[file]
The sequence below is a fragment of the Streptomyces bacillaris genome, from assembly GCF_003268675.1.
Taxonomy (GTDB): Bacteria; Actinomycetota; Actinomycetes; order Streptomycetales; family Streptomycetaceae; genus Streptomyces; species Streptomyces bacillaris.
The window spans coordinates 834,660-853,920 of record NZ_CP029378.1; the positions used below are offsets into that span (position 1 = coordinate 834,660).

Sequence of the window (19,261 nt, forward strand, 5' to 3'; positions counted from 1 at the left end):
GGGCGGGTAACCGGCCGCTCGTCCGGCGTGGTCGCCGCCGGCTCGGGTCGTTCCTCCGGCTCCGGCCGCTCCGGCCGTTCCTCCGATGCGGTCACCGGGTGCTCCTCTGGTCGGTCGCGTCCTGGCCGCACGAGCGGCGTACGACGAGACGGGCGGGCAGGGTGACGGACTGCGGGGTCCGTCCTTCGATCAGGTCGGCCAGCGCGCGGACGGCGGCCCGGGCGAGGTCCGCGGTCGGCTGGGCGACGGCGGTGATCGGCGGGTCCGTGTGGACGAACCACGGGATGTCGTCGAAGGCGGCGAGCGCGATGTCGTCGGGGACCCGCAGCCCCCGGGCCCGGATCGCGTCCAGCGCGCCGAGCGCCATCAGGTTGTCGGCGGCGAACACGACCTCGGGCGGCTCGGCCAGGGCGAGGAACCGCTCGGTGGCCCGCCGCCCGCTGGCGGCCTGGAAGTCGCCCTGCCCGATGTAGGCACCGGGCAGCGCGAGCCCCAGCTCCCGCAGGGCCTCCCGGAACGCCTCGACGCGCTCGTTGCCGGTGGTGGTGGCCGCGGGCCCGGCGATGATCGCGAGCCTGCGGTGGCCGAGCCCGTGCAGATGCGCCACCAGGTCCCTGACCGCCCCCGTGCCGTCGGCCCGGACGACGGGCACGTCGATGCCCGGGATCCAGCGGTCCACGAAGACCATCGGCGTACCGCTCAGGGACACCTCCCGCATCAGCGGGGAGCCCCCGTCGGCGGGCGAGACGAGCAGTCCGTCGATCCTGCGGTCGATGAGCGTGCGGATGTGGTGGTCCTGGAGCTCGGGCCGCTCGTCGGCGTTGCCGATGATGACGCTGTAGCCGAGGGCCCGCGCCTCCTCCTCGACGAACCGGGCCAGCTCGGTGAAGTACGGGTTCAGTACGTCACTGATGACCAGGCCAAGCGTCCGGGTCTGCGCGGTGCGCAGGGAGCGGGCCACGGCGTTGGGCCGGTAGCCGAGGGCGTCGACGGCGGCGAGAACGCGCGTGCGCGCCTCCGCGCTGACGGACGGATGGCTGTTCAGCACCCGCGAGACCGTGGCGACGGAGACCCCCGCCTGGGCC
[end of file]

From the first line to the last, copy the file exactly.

The sequence below is a fragment of the Streptomyces bacillaris genome, from assembly GCF_003268675.1.
Taxonomy (GTDB): Bacteria; Actinomycetota; Actinomycetes; order Streptomycetales; family Streptomycetaceae; genus Streptomyces; species Streptomyces bacillaris.
The window spans coordinates 834,660-853,920 of record NZ_CP029378.1; the positions used below are offsets into that span (position 1 = coordinate 834,660).

Sequence of the window (19,261 nt, forward strand, 5' to 3'; positions counted from 1 at the left end):
GGGCGGGTAACCGGCCGCTCGTCCGGCGTGGTCGCCGCCGGCTCGGGTCGTTCCTCCGGCTCCGGCCGCTCCGGCCGTTCCTCCGATGCGGTCACCGGGTGCTCCTCTGGTCGGTCGCGTCCTGGCCGCACGAGCGGCGTACGACGAGACGGGCGGGCAGGGTGACGGACTGCGGGGTCCGTCCTTCGATCAGGTCGGCCAGCGCGCGGACGGCGGCCCGGGCGAGGTCCGCGGTCGGCTGGGCGACGGCGGTGATCGGCGGGTCCGTGTGGACGAACCACGGGATGTCGTCGAAGGCGGCGAGCGCGATGTCGTCGGGGACCCGCAGCCCCCGGGCCCGGATCGCGTCCAGCGCGCCGAGCGCCATCAGGTTGTCGGCGGCGAACACGACCTCGGGCGGCTCGGCCAGGGCGAGGAACCGCTCGGTGGCCCGCCGCCCGCTGGCGGCCTGGAAGTCGCCCTGCCCGATGTAGGCACCGGGCAGCGCGAGCCCCAGCTCCCGCAGGGCCTCCCGGAACGCCTCGACGCGCTCGTTGCCGGTGGTGGTGGCCGCGGGCCCGGCGATGATCGCGAGCCTGCGGTGGCCGAGCCCGTGCAGATGCGCCACCAGGTCCCTGACCGCCCCCGTGCCGTCGGCCCGGACGACGGGCACGTCGATGCCCGGGATCCAGCGGTCCACGAAGACCATCGGCGTACCGCTCAGGGACACCTCCCGCATCAGCGGGGAGCCCCCGTCGGCGGGCGAGACGAGCAGTCCGTCGATCCTGCGGTCGATGAGCGTGCGGATGTGGTGGTCCTGGAGCTCGGGCCGCTCGTCGGCGTTGCCGATGATGACGCTGTAGCCGAGGGCCCGCGCCTCCTCCTCGACGAACCGGGCCAGCTCGGTGAAGTACGGGTTCAGTACGTCACTGATGACCAGGCCAAGCGTCCGGGTCTGCGCGGTGCGCAGGGAGCGGGCCACGGCGTTGGGCCGGTAGCCGAGGGCGTCGACGGCGGCGAGAACGCGCGTGCGCGCCTCCGCGCTGACGGACGGATGGCTGTTCAGCACCCGCGAGACCGTGGCGACGGAGACCCCCGCCTGGGCC